Seasonal variation in the stress physiology of an opportunistic, nomadic songbird, the red crossbill (Loxia curvirostra)

Meeting Abstract

12.11  Thursday, Jan. 3  Seasonal variation in the stress physiology of an opportunistic, nomadic songbird, the red crossbill (Loxia curvirostra) CORNELIUS, JM*; BREUNER, CW; HAHN, TP; Univ. of California, Davis; Univ. of Montana; Univ. of California, Davis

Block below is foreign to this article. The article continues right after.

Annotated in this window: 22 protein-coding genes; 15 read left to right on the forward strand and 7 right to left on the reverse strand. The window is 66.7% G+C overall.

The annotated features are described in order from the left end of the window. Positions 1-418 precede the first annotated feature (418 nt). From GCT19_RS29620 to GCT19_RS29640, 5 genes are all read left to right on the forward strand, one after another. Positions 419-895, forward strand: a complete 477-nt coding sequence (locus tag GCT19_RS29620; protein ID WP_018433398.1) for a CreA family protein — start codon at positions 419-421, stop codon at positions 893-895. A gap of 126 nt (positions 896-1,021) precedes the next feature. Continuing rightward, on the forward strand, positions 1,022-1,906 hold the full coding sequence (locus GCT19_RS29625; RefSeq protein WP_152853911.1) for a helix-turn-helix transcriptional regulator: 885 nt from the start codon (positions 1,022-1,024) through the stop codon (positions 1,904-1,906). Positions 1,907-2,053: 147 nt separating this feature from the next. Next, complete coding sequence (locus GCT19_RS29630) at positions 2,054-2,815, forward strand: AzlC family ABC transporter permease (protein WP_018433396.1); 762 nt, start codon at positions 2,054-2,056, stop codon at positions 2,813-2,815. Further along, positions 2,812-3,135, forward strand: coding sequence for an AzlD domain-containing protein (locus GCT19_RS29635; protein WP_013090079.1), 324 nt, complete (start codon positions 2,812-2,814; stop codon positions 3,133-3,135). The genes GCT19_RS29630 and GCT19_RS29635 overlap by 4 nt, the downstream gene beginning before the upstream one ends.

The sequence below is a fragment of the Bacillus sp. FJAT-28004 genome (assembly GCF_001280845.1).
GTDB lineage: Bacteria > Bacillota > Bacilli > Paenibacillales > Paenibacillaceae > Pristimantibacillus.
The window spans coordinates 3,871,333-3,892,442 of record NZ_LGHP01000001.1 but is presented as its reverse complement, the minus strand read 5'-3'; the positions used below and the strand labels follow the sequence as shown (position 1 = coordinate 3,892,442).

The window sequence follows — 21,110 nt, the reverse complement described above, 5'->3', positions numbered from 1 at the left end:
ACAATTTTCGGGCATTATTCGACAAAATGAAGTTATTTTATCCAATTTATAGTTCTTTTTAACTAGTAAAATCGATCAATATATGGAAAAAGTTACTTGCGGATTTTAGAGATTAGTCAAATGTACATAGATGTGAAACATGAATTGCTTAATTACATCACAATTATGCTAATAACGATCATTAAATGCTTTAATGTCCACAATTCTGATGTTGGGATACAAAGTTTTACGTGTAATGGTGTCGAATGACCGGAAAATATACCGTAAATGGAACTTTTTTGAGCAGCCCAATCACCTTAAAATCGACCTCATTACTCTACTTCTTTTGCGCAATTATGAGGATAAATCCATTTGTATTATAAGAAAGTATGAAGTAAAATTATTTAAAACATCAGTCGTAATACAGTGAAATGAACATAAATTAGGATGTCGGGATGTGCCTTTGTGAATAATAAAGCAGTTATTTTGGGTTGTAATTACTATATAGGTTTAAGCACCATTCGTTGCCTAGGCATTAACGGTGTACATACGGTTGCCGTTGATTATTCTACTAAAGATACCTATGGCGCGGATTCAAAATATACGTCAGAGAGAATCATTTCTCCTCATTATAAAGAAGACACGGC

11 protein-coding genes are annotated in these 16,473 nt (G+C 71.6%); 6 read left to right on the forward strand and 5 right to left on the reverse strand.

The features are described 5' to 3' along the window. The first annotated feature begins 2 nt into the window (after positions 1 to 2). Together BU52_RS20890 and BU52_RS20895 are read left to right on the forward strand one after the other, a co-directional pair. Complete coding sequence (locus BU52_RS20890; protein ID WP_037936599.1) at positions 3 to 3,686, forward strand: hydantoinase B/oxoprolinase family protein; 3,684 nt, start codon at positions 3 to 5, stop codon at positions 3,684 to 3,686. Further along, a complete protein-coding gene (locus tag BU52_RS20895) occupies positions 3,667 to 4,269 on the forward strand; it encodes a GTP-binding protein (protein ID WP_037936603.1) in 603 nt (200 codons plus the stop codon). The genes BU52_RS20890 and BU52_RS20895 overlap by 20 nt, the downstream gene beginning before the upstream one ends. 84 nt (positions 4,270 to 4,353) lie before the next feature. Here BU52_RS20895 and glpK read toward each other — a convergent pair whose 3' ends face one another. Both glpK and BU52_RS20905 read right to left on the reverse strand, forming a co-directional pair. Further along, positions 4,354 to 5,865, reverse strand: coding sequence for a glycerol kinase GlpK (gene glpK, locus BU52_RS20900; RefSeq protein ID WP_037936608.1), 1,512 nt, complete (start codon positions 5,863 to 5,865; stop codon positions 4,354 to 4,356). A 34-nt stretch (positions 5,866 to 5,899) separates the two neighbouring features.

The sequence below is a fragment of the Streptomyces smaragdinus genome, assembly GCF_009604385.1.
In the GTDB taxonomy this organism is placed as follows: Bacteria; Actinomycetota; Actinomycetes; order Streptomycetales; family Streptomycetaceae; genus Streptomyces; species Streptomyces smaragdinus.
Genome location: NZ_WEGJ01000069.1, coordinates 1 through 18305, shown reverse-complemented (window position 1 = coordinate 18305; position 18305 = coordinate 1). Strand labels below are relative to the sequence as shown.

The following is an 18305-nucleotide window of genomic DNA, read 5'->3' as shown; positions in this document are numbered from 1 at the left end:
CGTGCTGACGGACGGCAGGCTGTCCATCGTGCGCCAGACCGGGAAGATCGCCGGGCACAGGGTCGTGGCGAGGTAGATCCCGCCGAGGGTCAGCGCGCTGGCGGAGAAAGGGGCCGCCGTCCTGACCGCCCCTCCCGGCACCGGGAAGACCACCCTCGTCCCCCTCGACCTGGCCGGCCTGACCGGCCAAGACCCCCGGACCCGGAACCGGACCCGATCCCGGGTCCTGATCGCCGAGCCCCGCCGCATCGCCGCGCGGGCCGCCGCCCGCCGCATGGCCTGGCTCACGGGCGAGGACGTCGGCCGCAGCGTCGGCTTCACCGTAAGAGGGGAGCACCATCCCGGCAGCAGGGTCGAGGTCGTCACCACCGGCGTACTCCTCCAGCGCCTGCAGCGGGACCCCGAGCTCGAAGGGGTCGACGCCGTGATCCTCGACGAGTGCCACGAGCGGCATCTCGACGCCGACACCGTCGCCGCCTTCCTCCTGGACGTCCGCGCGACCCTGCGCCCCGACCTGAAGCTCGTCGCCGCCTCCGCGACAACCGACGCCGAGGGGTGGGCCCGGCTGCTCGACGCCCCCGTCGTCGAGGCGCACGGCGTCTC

Basal levels of glucocorticoids, as well as responsiveness to environmental stressors, are often modulated seasonally in passerine birds. Presumably, seasonal modulation maximizes fitness as metabolic and behavioral needs or strategies change in relation to the annual schedule. In passerines, relatively predictable and consistent annual schedules may have generated some commonalities in seasonal changes of stress physiology. Breeding birds generally have higher baseline and stress induced corticosterone levels (with important differences in species constrained to a severely limited breeding season); and molting birds generally have suppressed basal and stress induced corticosterone levels. We collected five years of baseline and stress induced corticosterone, corticosterone binding globulin, and testosterone data from free-living red crossbills, a passerine that exhibits great flexibility in its annual schedule. With the resulting data we hope to expand the discussion regarding seasonal patterns in glucocorticoids to include birds that vary from the typical seasonal annual schedule. Early data analysis suggest that crossbills exhibit some very marked differences in both stress induced and basal glucocorticoid patterns: baseline corticosterone is highest in molting birds, lower in breeding birds, and stress induced levels remain relatively tonic throughout the year. Corticosterone binding globulin varied such that basal differences in corticosterone were accentuated. Patterns in red crossbill stress physiology, hypotheses regarding how they relate to a nomadic and opportunistic annual schedule, and how they contribute to the broader discussion of seasonal changes in stress physiology will be discussed.

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